T-Mobile TV and Samsung's Media Hub video store are also onboard if you want to watch video on the go. The latter lets you rent or buy movies and TV shows, and Samsung and T-Mobile just announced that purchases can be charged to your monthly phone bill.
The Galaxy S 4G isn't too shabby at capturing video itself. The smartphone's 5-megapixel camera is capable of shooting 720p HD video and has some light editing options (the camera offers more), and we found the video quality to be quite good. The camcorder was able to capture action sequences clearly, and the picture was sharp and crisp. Picture quality was also good. Subjects were clearly defined and colors were bright, even when the photo was taken in low light.
We should note that even though the handset ships with a 16GB microSD card and the expansion slot supports cards of up to 32GB, the Galaxy S 4G has less internal memory (around 185MB) than the Vibrant (16GB).
The biggest improvement that the Samsung Galaxy S 4G brings over its predecessor is 4G support, but it's also notable because it's T-Mobile's first smartphone capable of reaching theoretical download speeds of 21Mbps. The carrier's other 4G phones, such as the T-Mobile G2 and T-Mobile MyTouch 4G, peak at 14Mbps.
During our review period, the Galaxy S 4G didn't achieve results that were any faster than the aforementioned smartphones, but we were still impressed by the speed of T-Mobile's HSPA+ network. We used Ookla's Speedtest.net app to record download and upload speeds throughout Manhattan and averaged 5.01Mbps down (peaking at 6.89Mbps) and 1.70Mbps up (peaking at 1.82Mbps).
In real-world usage, CNET's full site loaded in 18 seconds on the phone's full HTML Web browser, while the mobile sites for CNN and ESPN loaded in 3 seconds and 5 seconds, respectively. A 16.44MB app from the Android Market downloaded and installed in about 35 seconds. YouTube videos, even high-quality clips, played within a couple of seconds.
The smartphone also has mobile hot-spot capabilities, though the functionality is a bit hidden. Unlike other handsets we've seen, there isn't a specific app for it; instead you need to go to Settings > Wireless and Network > Mobile AP to activate it. Note that if you want to use this feature, you will need to add the Tethering and Wi-Fi Sharing plan, which costs $15 per month, but you can share the connection on up to five devices. We connected the Galaxy S 4G with a MacBook Pro and were able to surf most Web sites with no problem. With download speeds averaging 4.17Mbps and upload speeds of 1.68Mbps, we uploaded a 7.6MB photo album in 45 seconds and downloaded a 9.3MB song from iTunes in 3 minutes and 20 seconds.
We tested the quad-band (GSM 850/900/1800/1900) Samsung Galaxy S 4G in New York using T-Mobile service, and call quality was excellent. The audio was crisp and clear on our end, with very little to no background noise or voice distortion. We didn't experience any dropped calls during our testing period. On the other side of the conversation, friends also reported good results. There were a couple of mentions of some slight static, but the feedback was positive overall.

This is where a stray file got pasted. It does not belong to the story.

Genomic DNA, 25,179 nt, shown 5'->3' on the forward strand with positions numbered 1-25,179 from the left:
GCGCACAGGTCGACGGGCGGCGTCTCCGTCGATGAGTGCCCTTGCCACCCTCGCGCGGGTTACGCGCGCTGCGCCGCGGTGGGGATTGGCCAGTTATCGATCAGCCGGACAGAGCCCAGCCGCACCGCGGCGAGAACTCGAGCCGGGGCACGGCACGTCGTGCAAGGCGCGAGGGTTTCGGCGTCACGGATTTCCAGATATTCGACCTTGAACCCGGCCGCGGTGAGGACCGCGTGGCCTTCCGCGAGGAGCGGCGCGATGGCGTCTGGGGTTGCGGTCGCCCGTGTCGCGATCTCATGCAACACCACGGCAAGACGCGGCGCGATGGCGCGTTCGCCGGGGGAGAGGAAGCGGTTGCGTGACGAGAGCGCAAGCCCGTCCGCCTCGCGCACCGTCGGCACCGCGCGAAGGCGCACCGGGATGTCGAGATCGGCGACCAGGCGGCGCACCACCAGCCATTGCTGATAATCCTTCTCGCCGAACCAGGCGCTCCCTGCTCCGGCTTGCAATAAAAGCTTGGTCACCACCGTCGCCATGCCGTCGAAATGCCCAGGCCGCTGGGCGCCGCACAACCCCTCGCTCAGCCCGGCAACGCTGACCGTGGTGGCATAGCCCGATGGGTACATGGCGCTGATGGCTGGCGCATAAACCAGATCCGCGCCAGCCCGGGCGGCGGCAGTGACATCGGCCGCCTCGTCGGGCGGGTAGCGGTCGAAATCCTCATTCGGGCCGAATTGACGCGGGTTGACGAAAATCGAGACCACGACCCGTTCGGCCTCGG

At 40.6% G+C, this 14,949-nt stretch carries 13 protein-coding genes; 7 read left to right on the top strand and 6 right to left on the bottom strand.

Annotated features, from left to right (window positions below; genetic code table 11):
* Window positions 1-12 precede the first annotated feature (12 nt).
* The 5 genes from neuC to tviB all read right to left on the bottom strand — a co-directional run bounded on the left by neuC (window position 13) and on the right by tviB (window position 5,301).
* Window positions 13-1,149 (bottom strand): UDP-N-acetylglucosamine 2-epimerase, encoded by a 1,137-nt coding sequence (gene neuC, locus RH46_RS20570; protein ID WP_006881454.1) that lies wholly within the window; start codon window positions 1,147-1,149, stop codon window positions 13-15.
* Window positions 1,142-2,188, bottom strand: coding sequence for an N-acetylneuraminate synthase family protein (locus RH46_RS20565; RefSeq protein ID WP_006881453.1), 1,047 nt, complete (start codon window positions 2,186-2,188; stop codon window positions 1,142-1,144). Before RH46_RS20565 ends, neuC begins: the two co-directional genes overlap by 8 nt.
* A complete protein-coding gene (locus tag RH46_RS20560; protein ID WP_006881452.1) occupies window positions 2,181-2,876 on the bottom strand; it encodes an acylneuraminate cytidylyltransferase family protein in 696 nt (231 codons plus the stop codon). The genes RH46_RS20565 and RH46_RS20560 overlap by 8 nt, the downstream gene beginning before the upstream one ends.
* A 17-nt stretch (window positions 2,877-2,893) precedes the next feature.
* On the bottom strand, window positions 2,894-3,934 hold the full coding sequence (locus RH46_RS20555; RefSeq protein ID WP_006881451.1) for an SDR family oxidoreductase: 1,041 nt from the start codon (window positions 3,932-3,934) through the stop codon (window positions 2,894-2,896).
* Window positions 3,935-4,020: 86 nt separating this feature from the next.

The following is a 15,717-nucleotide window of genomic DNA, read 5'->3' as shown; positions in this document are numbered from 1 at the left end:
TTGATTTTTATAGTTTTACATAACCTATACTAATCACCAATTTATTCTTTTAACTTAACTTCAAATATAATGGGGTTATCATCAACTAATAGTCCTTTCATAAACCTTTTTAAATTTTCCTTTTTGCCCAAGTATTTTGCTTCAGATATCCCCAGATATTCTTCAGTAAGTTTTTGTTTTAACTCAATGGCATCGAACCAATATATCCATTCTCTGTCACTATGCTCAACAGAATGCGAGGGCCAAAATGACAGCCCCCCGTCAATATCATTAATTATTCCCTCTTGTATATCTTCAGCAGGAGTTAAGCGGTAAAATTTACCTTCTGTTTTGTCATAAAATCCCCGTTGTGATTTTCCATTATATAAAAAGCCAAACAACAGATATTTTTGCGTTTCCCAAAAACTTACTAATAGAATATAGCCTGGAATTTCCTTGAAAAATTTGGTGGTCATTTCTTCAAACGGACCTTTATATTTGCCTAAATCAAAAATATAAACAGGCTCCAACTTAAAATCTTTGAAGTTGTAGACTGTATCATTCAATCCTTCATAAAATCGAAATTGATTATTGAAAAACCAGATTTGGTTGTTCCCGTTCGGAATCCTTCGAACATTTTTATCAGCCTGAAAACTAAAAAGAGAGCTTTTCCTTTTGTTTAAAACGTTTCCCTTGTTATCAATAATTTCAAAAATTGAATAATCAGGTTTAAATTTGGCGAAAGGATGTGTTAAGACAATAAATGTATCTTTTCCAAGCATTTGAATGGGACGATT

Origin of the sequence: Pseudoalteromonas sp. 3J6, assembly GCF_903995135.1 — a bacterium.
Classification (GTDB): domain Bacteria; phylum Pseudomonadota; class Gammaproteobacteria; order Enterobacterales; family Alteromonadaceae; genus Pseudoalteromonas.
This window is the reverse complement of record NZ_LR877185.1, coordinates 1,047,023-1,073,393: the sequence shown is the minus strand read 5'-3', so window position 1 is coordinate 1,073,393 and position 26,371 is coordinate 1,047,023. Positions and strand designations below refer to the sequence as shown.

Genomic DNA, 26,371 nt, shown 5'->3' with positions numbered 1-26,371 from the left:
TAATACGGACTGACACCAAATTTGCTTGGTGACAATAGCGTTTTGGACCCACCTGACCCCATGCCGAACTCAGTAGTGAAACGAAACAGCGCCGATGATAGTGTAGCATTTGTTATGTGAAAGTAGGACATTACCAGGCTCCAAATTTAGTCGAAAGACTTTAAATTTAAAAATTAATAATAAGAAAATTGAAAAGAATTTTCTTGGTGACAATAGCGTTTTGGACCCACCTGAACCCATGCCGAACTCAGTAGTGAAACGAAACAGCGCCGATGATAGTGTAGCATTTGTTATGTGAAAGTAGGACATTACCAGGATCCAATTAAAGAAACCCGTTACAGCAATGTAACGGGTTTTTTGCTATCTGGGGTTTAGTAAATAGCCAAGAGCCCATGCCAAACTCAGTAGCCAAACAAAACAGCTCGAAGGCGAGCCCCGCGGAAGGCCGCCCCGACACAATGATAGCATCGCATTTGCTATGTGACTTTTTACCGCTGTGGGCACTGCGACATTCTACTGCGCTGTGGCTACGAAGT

Samsung Galaxy S 4G call quality sample
Speakerphone quality was OK. Calls sounded a bit tinny but clear, so we had no problem carrying on conversations. There was also enough volume that we could hear our callers even in noisier environments. We paired the smartphone with the Logitech Mobile Traveller Bluetooth headset and the Motorola S9 Bluetooth Active Headphones and were able to make calls and listen to music without a hitch.
Armed with a 1GHz Cortex A8 Hummingbird processor, the Galaxy S 4G was able to keep up with most of our demands. We did, however, notice a bit of lag at times. For example, when we tried to e-mail a picture from the photo gallery, there was a slight delay bringing up the e-mail menu. Still, it was able to handle most tasks with no problems, as apps launched almost immediately and video and gameplay were smooth.
Whereas the Samsung Vibrant uses a 1,500mAh battery, the Samsung Galaxy S 4G ships with a larger, 1,650mAh lithium ion battery. The rated talk time is 6.5 hours and up to 12.5 days of standby time, but we were able to get an impressive 9 hours of continuous talk time in our battery drain tests. In general, we definitely saw an improvement in battery life over the Vibrant. We were able to go a full day with moderate to heavy use before needing to recharge. Using the mobile hot-spot feature does drain the battery faster, however, so definitely be aware of that if you're using this function.
According to FCC radiation tests, the Galaxy S 4G has a digital SAR rating of 0.9W/kg and a Hearing Aid Compatibility Rating of M3/T3.